Strength or Accuracy: Credit Assignment in Learning Classifier Systems / Edition 1by Tim Kovacs
The Distinguished Dissertations series is published on behalf of the Conference of Professors and Heads of Computing and the British Computer Society, who annually select the best British PhD dissertations in computer science for publication. The dissertations are selected on behalf of the CPHC by a panel of eight academics. Each dissertation chosen makes a… See more details below
The Distinguished Dissertations series is published on behalf of the Conference of Professors and Heads of Computing and the British Computer Society, who annually select the best British PhD dissertations in computer science for publication. The dissertations are selected on behalf of the CPHC by a panel of eight academics. Each dissertation chosen makes a noteworthy contribution to the subject and reaches a high standard of exposition, placing all results clearly in the context of computer science as a whole. In this way computer scientists with significantly different interests are able to grasp the essentials - or even find a means of entry - to an unfamiliar research topic. Machine learning promises both to create machine intelligence and to shed light on natural intelligence. A fundamental issue for either endevour is that of credit assignment, which we can pose as follows: how can we credit individual components of a complex adaptive system for their often subtle effects on the world? For example, in a game of chess, how did each move (and the reasoning behind it) contribute to the outcome? This text studies aspects of credit assignment in learning classifier systems, which combine evolutionary algorithms with reinforcement learning methods to address a range of tasks from pattern classification to shastic control to simulation of learning in animals. Credit assignment in classifier systems is complicated by two features: 1) their components are frequently modified by evolutionary search, and 2) components tend to interact. Classifier systems are re-examined from first principles and the result is, primarily, a formalization of learning in these systems, and a body of theory relating types of classifier systems, learning tasks, and credit assignment pathologies. Most significantly, it is shown that both of the main approaches have difficulties with certain tasks, which the other type does not.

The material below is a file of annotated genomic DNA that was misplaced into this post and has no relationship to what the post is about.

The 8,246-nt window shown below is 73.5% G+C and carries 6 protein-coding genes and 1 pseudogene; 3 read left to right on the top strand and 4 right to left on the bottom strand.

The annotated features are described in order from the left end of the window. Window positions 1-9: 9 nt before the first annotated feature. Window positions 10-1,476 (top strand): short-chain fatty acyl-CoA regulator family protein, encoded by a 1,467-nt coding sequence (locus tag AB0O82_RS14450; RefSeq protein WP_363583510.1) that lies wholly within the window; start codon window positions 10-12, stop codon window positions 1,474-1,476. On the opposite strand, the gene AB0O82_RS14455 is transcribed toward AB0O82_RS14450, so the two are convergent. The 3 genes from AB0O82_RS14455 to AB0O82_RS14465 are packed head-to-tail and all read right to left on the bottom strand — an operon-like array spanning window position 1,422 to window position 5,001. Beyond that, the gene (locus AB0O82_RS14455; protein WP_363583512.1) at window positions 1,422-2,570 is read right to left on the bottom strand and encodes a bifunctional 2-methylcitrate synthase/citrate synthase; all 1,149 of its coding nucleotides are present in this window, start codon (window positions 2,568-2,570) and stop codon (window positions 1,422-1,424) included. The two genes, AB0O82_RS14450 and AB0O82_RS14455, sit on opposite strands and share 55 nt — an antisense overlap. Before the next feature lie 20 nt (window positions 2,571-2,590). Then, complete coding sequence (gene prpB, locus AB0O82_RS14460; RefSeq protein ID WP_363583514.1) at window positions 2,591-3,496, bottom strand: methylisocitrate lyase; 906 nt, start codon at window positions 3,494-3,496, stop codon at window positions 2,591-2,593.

Table of Contents
Introduction.- Learning Classifier Systems.- How Strength and Accuracy Differ.- What Should a Classifier System Learn?- Prospects for Adaption.- Classifier Systems and Q-Learning.- Conclusion.- Appendices.- Evaluation of Macroclassifiers.- Example XCS Cycle.- Learning from Reinforcement.- Generalisation Problems.- Value Estimation Algorithms.- Generalised Policy Iteration Algorithms.- Evolutionary Algorithms.- The Origins of Sarsa.- Notation.- References.
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